George Franklin is the author of Noise of the World (Sheila-Na-Gig Editions), Traveling for No Good Reason (winner of the Sheila-Na-Gig Editions competition in 2018), a dual-language collection, Among the Ruins / Entre las ruinas (Katakana Editores), and a chapbook, Travels of the Angel of Sorrow (Blue Cedar Press). He practices law in Miami and is the co-translator, along with the author, of Ximena Gómez’s Último día/Last Day (Katakana Editores). Look for Remote Cities from Sheila-Na-Gig Editions in winter 2022/23. Buy George’s Sheila-Na-Gig titles here!
The street that stops just beyond the railroad tracks
Wants to lift its shoulders, stretch to the Gulf of Mexico,
Maybe all the way to Veracruz. It wants to steady itself
Above the waves, arcing like a spark between two wires.
The street that’s laid out east to west in suburban boredom
Will not be held by streetlights and signs driven into the ground.
It envies the clouds passing over ranch-style houses, strip malls,
Truck stops, and casinos, clouds that when they’re weighted
Down with gray water slide between office buildings,
The plate-glass windows of penthouse apartments going blind
With fog and condensation, their lights invisible. The street
Begins here at a bay that smells of dead fish and algae,
That washes up ducks and jet skis, fumes of marine gas
And feral cats. The street ignores the airport and the planes that
Think only of destinations, time, and profit. The street inhales
The desires of sidewalks and lawns, geometric prisons
Surrounding geometric lives. It exhales tides and full moons,
Horizon lines that are not borders.
At the prison graduation, the poets stand up
And pour their sadness onto paper plates. The guests
Will take home blue ink and fluorescent light,
Night sweat from narrow bunkbeds, human sounds
Everyone is supposed to pretend they don’t hear,
Coughing, crying sounds, the bunk on the right shaking,
Then a sigh and quiet, then the guard counting,
Noisy fans moving but not cooling the air.
For two hours, the guests and the men talk,
Tell each other stories—men from Texas,
Upstate New York, or Colombia; guests from
The same places or somewhere else, sitting on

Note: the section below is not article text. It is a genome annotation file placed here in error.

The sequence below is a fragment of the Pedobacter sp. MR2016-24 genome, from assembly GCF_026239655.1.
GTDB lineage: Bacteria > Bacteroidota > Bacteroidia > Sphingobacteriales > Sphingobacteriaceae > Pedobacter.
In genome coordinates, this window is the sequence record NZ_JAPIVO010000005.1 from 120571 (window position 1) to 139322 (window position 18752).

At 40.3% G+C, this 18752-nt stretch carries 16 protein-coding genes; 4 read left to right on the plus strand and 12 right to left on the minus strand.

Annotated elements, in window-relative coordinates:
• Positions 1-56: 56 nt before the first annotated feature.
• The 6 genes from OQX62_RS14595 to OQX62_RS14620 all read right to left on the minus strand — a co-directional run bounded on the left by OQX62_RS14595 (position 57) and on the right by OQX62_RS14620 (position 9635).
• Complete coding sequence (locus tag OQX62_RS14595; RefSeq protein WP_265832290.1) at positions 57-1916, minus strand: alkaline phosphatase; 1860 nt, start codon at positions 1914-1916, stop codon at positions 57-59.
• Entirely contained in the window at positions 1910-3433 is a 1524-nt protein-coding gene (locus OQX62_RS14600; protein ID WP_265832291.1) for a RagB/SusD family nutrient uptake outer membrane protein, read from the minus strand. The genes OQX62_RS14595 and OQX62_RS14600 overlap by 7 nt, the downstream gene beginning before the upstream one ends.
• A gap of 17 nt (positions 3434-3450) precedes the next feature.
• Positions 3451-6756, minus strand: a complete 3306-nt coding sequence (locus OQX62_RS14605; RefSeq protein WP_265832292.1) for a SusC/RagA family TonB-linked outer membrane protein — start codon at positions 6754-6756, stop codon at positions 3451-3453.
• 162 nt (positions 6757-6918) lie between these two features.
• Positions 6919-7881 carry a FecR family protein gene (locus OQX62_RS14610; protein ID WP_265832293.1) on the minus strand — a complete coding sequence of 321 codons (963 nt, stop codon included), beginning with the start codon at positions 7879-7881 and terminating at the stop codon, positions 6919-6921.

Folding chairs, the prison band playing jazz standards.
At the first graduations, the bands played rock and blues
Loud enough to make the vending machines vibrate.
It was hard to talk. Now, it’s easier. Some of the men
Sit without saying anything, afraid of the guests but not
Showing it, just waiting for the poets, for ink,
For Hialeah twenty years ago or a music festival
On Miami Beach, for triple-deckers in Boston
Or night-fears in Brooklyn or Haiti, grow houses
In Kendall, fathers who floated like river gods
In a noxious ether, violent to one end or another.
It’s all ink, on notepad or on skin, stretching
Over knuckles or following the lines on a sheet
Of torn paper, blue ink that stains the guests’ fingers.
Last week, a man tried to commit suicide three times.
The first time, mental health sent him back; the second,
He dived off a balcony but didn’t die, so he tried again.
They stopped him and called security.
The men speak into microphones, sometimes
Rhyming, sometimes words without ornament,
Words that have been searched, told to crouch and
Cough—and the guests, who may never have
Been patted down before they arrived here,
Hear what the men read, read what the men
Have written. Outside, there is a tree filled with
Starlings and crows, grackles and even sparrows,
So loud the guests can’t hear each other when they
Walk by. Sometimes, the crows fly over the wire
To steal scraps from a garbage can. No one bothers
To chase them away. At another prison,
I remember buzzards perched along a dumpster.
There is no metaphor here. The starlings are just noisy
And afraid; the buzzards were patient but hungry. When
The guests arrive, this is what they see. Neither birds
Nor the guests are made of paper, but the words of the men
Are blue ink and fluorescent light. The guests take them home.